eLetters

106 e-Letters

  • The problem with incident reporting
    Paresh Jobanputra

    Dear Sir or Madam

    I read with interest the editorial by Carl Macrae on incident reporting. I wonder if, in making a detailed comparison with the aviation and other industries, Macrae loses sight of one important reason why health services staff report incidents. My experience suggests that often the purpose of reports is not to learn from incidents but for staff to pre -emptively give their version of events in...

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  • Re:More information on safety culture in long-term care
    Martina Buljac-Samardzic

    We appreciate Dr. Singer's point about a more thorough discussion of the large literature on safety climate and tools for assessing it. Although we did include two of the articles she refers to; not all were included. While acknowledging and discussing other instruments for measuring Patient Safety Climate (PSC), would have made our article more complete, the findings and conclusions of the study would not have changed....

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  • More information on safety culture in long-term care
    Sara Singer

    To the Editor: I was a little surprised to see Buljac-Samardzic et al. in their recent article on safety culture in long-term care state that few tools are available to evaluate the effectiveness of initiatives to improve safety culture in nursing and residential homes. While there may be fewer tools available for nursing and residential homes than inpatient settings, there are several safety climate instruments that are...

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  • Statistical analysis of differences in turnover times among operating theatres
    Franklin Dexter

    Overdyk et al. used remote video auditing with real-time feedback in a surgical suite [1]. As part of their randomized trial clustered by theatre, they report less turnover times among "fast rooms," those generally including 3 or greater cases per day.

    Successive turnover times between scheduled cases within theatres on the same date tend to be correlated (e.g., caused by same surgeon, nurses, and anaesthetist)....

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  • Public website for interrupted time series and segmented regression
    Robert G Badgett

    We agree with the authors that interrupted time series should be used more often (1). We also agree that the statistics are difficult. We find segmented regression to be the preferable form of interrupted time series (ITS) as traditional ITS with the Davies tests only looks for a change in slope at the breakpoint. This works well if there is not a simultaneous change or shift in the level of the outcome at the breakpoint; howev...

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  • Response to 'Tall Man lettering and potential prescription errors: a time series analysis of 42 children's hospitals in the USA over 9 years' by Feudtner et al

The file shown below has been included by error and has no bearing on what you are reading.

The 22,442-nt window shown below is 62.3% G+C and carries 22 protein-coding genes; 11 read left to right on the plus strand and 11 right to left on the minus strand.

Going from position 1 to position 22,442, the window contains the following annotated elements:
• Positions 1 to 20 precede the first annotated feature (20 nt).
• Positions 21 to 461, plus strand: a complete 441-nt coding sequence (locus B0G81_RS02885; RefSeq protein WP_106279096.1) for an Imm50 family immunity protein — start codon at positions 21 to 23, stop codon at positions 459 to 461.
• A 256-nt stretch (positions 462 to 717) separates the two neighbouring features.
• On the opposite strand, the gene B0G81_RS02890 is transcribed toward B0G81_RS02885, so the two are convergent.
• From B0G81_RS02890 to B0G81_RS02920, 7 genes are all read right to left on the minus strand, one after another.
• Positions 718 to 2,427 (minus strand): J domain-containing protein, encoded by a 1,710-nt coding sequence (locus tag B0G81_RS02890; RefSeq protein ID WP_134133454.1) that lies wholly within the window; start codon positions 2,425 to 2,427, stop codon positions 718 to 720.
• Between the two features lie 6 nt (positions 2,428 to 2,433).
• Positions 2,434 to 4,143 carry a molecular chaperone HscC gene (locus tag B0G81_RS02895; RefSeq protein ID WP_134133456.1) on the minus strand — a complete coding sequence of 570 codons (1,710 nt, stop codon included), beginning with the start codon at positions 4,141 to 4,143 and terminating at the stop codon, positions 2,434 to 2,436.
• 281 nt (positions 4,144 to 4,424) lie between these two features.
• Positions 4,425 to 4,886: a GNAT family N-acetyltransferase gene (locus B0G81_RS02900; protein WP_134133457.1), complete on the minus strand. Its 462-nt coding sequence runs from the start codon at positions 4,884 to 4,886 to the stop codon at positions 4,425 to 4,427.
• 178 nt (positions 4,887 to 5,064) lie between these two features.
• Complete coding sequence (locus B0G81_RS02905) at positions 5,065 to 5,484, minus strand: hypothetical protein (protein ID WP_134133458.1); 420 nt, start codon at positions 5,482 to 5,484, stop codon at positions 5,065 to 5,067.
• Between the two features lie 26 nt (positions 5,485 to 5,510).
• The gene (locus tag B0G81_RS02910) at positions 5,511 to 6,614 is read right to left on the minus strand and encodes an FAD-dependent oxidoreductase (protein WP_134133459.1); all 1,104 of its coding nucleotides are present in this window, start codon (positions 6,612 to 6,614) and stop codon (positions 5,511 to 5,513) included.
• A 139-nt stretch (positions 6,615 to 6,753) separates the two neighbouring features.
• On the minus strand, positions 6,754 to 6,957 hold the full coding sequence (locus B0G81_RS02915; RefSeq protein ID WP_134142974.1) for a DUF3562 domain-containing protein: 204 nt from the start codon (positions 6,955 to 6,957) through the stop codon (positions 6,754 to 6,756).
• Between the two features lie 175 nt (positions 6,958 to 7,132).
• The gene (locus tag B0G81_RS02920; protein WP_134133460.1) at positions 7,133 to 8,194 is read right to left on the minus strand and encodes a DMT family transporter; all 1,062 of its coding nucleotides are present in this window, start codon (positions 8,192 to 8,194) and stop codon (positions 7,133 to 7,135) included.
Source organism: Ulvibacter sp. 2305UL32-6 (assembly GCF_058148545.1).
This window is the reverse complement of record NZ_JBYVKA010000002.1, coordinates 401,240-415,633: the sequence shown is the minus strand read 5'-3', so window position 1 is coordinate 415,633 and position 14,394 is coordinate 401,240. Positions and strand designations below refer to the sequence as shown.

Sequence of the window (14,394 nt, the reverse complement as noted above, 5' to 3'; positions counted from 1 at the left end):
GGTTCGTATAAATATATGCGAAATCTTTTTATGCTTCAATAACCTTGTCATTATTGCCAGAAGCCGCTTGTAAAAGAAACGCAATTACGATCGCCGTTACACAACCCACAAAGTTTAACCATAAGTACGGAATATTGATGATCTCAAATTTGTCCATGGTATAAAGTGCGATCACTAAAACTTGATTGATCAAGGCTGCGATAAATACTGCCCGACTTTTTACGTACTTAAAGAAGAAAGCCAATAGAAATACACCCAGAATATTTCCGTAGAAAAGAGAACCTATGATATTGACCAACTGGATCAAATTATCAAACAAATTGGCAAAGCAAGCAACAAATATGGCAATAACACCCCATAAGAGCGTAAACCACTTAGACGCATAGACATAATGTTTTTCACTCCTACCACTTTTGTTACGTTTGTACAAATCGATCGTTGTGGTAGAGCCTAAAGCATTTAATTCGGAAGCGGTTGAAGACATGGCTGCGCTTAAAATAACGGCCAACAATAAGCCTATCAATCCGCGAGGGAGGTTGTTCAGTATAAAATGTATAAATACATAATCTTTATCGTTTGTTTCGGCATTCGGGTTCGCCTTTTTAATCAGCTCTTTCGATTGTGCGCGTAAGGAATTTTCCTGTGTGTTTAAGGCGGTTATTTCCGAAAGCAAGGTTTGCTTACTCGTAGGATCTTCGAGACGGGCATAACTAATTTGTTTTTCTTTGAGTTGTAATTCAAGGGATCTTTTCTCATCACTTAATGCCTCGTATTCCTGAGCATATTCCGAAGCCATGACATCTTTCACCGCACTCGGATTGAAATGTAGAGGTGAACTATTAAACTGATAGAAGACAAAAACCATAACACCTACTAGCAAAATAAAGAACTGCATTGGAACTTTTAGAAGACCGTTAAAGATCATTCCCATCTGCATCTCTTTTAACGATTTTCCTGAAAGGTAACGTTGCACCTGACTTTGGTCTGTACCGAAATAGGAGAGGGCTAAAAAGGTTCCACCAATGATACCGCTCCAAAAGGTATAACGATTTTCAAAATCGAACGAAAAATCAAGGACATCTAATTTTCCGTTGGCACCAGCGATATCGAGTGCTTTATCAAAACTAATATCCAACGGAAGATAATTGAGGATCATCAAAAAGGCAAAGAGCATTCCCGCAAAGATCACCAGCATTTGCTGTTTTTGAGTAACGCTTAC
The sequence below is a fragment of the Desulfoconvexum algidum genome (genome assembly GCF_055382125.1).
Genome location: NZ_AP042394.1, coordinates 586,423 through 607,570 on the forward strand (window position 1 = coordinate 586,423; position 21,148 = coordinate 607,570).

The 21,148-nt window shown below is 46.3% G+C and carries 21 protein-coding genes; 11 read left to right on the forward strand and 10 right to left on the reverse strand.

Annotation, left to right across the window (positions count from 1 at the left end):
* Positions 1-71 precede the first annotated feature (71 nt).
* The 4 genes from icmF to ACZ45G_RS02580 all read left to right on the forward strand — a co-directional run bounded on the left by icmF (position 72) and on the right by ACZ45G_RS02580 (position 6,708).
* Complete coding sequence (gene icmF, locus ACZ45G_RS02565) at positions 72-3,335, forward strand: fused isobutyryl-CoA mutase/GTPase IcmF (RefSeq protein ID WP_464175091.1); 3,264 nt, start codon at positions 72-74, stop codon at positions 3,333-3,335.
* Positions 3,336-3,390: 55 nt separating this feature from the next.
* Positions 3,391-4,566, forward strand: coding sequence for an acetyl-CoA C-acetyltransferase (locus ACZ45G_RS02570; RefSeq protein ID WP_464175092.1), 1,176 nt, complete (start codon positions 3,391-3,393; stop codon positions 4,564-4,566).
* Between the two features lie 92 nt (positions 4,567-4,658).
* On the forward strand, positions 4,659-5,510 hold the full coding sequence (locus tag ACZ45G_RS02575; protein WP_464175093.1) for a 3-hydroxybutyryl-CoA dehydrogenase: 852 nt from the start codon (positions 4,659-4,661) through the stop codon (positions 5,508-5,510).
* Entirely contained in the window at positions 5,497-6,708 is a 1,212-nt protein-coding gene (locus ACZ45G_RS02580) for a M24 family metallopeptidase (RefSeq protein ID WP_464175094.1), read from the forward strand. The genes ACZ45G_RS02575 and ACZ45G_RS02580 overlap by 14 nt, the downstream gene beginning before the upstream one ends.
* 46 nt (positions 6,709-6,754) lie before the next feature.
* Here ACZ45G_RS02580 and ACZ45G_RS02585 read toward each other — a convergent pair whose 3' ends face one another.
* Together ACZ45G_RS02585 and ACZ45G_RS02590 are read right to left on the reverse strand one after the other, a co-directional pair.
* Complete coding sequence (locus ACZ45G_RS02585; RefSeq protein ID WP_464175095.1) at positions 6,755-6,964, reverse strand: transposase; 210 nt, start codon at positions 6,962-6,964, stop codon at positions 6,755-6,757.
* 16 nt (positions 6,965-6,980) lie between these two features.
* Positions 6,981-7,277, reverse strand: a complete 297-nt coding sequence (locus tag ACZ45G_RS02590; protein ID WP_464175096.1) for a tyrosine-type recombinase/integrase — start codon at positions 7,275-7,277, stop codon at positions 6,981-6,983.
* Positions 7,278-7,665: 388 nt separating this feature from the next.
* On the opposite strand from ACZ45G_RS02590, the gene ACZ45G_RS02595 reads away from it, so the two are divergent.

Zahra Kiani

    We were very interested to read the recent article by Feudtner et a,1 which has stated that Tall Man lettering has not changed the rate of look- alike sound-alike (LASA) related prescription or dispensing medication errors significantly in 42 children`s hospitals form 2004 to 2012. Feudtner et al`s study is a very valuable work because they performed an extensive statistical analysis on routine medication pairs of their h...

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  • Fundamental change in our approach to EHR design is needed
    Bruce L. Wilder
    The article by Koppel, The health information technology safety framework: building great structures on vast voids, 11/19/15, seen at http://m.qualitysafety.bmj.com/content/early/2015/11/19/bmjqs-2015-004746.full.pdf, describes an EHR environment that violates just about every principle of safe system design. It is no wonder that there continue to be significant safety issues with EHRs. "Most experts would agree that cornersto...
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  • An answer to the dilemma whether emergency department length of stay improves quality of care?
    Jill D Van Acker

    Dear Editor,

    I commend Vermeulen et al for addressing a fundamental question: Is ED length of stay (ED LOS), a globally used key performance indicator, actually associated with improvement in quality of care[1]?

    Vermeulen et al set out to compare whether patients presenting with one of three acute conditions (high acuity asthma, upper arm/forearm/shoulder fracture and acute myocardial infarct) at hosp...

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  • The Quadruple Aim: Care of the Patient Requires Care of the Providers
    Christine Sinsky

    The paper by Sikka, Morath and Leape is spot on (1). The authors call for adding a fourth aim to the Triple Aim: improving the experience of those providing care--physicians, nurses and others. This builds on our previous work "From Triple to Quadruple Aim: Care of the Patient Requires Care of the Providers" in which we make a similar recommendation (2).

    We also agree with the importance of creating conditions w...

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  • Making sense of the story - the true value of incident reporting
    Tara J Lamont

    I was interested to read the thoughtful article by Imogen Mitchell and colleagues, echoing longstanding criticisms by Kaveh Shojania, Charles Vincent and others on the low value of high volume incident reporting. There is little learning from categorical data, repeated many times, around falls or minor medication errors. However, there was a time at the National Patient Safety Agency, where we experimented with a multi...

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